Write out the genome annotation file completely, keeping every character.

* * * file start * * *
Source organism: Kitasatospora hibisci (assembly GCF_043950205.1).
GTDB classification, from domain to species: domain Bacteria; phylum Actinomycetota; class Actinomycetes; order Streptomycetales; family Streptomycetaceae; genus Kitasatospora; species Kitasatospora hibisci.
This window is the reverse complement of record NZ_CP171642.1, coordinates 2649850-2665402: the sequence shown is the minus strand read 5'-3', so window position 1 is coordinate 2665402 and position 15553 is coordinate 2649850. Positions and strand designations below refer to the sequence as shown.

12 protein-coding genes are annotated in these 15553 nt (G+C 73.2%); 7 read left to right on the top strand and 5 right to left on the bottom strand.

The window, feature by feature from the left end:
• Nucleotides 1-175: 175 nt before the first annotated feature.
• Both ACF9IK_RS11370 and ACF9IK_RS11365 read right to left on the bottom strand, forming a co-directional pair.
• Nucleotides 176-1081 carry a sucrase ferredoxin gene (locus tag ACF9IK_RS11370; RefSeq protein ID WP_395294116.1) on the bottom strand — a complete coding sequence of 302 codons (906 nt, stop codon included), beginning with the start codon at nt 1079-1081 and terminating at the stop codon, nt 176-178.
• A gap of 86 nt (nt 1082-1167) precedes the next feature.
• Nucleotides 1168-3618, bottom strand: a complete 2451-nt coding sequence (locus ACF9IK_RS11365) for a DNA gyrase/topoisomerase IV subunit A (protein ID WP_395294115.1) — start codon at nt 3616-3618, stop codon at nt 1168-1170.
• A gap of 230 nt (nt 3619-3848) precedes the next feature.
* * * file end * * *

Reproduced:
Source organism: Kitasatospora hibisci (assembly GCF_043950205.1).
GTDB classification, from domain to species: domain Bacteria; phylum Actinomycetota; class Actinomycetes; order Streptomycetales; family Streptomycetaceae; genus Kitasatospora; species Kitasatospora hibisci.
This window is the reverse complement of record NZ_CP171642.1, coordinates 2649850-2665402: the sequence shown is the minus strand read 5'-3', so window position 1 is coordinate 2665402 and position 15553 is coordinate 2649850. Positions and strand designations below refer to the sequence as shown.

12 protein-coding genes are annotated in these 15553 nt (G+C 73.2%); 7 read left to right on the top strand and 5 right to left on the bottom strand.

The window, feature by feature from the left end:
• Nucleotides 1-175: 175 nt before the first annotated feature.
• Both ACF9IK_RS11370 and ACF9IK_RS11365 read right to left on the bottom strand, forming a co-directional pair.
• Nucleotides 176-1081 carry a sucrase ferredoxin gene (locus tag ACF9IK_RS11370; RefSeq protein ID WP_395294116.1) on the bottom strand — a complete coding sequence of 302 codons (906 nt, stop codon included), beginning with the start codon at nt 1079-1081 and terminating at the stop codon, nt 176-178.
• A gap of 86 nt (nt 1082-1167) precedes the next feature.
• Nucleotides 1168-3618, bottom strand: a complete 2451-nt coding sequence (locus ACF9IK_RS11365) for a DNA gyrase/topoisomerase IV subunit A (protein ID WP_395294115.1) — start codon at nt 3616-3618, stop codon at nt 1168-1170.
• A gap of 230 nt (nt 3619-3848) precedes the next feature.